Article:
Nursing students improve veterans care with innovative dog kennel

BIMSON Dog Kennel2
Master's-degree leadership students Michael Dion (left) and Lori Jacoda (right) showcase their innovative dog kennel designed to enable pet-owning veterans to receive health-care services at the Sacramento VA Medical Center while maintaining contact with their pets.

When nurses Emmanuel Besa, Michael Dion and Lori Jagoda enrolled in the Betty Irene Moore School of Nursing at UC Davis, they never imagined that canines would play a role in their coursework aimed at improving human health.  Focused on the collaborative vision of the nursing school and partnered with the surrounding community, these students in the Master of Science —Leadership Degree Program soon learned that the answer to a health-care problem plaguing veterans could be found in a container for four-pawed companions.

The School of Nursing goes beyond traditional boundaries to transform health care through nursing education, research and leadership.  Besa, Dion and Jagoda embraced that vision via Community Connections, a course in which faculty match students with community organizations to design and complete a project that addresses an issue in the delivery of health care. Paired with their mentor at the Veterans Affairs Northern California Health Care System, nurse Margo Duckett, the team explored a number of concerns within the Sacramento VA Medical Center honing in on one: pet-owner veterans seeking health care while with their dogs.

Whether homeless or suffering from Post-Traumatic Stress Disorder and other emotional problems, these patients rely on their canine companions for valuable comfort and support. Yet dogs whose sole function is to provide comfort or emotional support do not qualify as service animals under the Americans with Disabilities Act, so facility administrators are not required to allow the dogs inside. They also feared that dogs, even on a leash, posed safety concerns within the center. Faced with the option of receiving care or staying with their pets, many of the veterans chose the latter.

“The whole point of our project was to listen to the needs of the VA Medical Center staff and try to help them achieve their goal of being more patient centered,” Jagoda explained. “We don’t normally deal with emotional support animals, but if you turn away vets because of their dogs, they might not get the care they need. A lot of times, these dogs are the only family they have.”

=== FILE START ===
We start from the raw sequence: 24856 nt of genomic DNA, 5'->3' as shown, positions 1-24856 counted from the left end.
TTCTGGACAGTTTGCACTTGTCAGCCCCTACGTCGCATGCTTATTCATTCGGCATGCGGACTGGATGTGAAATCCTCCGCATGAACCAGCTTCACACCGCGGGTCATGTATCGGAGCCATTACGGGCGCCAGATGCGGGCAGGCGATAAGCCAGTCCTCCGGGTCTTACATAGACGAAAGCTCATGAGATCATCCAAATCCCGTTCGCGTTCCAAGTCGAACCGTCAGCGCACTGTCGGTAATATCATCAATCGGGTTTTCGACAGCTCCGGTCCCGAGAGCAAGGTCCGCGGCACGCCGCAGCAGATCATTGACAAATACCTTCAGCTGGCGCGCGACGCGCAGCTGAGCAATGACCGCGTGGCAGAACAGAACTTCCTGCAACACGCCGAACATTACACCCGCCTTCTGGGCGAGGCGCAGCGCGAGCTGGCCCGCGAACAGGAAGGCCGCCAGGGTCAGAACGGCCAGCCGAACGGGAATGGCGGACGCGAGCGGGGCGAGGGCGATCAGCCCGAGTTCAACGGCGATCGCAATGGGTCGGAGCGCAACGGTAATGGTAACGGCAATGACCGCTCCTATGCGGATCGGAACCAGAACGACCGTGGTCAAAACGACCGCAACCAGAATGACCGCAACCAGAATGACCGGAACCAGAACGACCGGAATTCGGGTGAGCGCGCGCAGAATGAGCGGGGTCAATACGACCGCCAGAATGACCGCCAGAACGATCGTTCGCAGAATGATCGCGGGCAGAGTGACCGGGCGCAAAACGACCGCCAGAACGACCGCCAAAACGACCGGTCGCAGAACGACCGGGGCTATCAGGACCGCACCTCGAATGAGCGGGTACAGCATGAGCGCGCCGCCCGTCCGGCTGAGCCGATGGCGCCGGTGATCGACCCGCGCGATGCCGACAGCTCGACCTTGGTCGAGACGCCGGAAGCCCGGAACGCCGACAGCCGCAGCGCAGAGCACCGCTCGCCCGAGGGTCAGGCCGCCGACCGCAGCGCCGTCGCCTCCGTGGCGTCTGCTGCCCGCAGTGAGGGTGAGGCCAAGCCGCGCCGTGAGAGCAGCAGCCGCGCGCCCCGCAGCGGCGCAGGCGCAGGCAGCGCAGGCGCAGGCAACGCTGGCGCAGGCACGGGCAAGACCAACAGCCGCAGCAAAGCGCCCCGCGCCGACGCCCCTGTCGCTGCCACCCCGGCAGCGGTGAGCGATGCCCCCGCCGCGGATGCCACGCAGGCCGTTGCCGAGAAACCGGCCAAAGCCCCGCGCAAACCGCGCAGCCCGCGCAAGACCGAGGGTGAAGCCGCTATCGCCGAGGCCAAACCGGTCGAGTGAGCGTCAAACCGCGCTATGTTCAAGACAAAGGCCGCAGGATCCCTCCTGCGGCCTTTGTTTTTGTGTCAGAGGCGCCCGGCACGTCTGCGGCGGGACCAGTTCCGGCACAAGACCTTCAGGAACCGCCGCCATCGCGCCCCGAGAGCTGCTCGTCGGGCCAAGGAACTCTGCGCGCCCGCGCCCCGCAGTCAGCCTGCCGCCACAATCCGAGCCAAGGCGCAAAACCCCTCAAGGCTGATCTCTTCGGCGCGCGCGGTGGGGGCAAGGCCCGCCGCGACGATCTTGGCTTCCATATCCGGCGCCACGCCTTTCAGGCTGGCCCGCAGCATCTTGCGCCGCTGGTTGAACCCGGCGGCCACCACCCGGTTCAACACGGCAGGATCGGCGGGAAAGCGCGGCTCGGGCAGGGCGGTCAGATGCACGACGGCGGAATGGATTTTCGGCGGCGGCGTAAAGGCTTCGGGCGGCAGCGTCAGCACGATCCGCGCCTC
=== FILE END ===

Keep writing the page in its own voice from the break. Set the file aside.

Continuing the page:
While nurses typically partner with people and their families, one at a time, the veteran’s challenge presented an opportunity for these graduate nursing students to positively affect the outcome of many individuals.  The goal: create a kennel that simultaneously confines and calms the dog safely, while providing access for the owner to pet the animal. Besa, Dion and Jagoda put the School of Nursing’s interdisciplinary ideals into action and partnered with the UC Davis College of Engineering to design kennels that would both accommodate the medical center’s needs and the patients’ desire to stay with their dogs.

Engineering students ultimately created a custom dog kennel with wheels for mobility, a small opening on top for owner access, and a special cover to keep the dog from becoming agitated. The future engineers even made it collapsible, a space saver when not in use.  The kennel prototypes have since been embellished with camouflage cushions and covers. Center administrators hope to increase stock and implement the kennels’ routine use in the facility.

“It was a great opportunity to be a part of what turned out to be a terrific collaborative project,” Dion said. “By working together, we accomplished our individual objectives, and more importantly, improved the experience for the vets.  It feels good to know our idea has the power to bridge a gap and allow this group of individuals to receive the care they need and deserve.”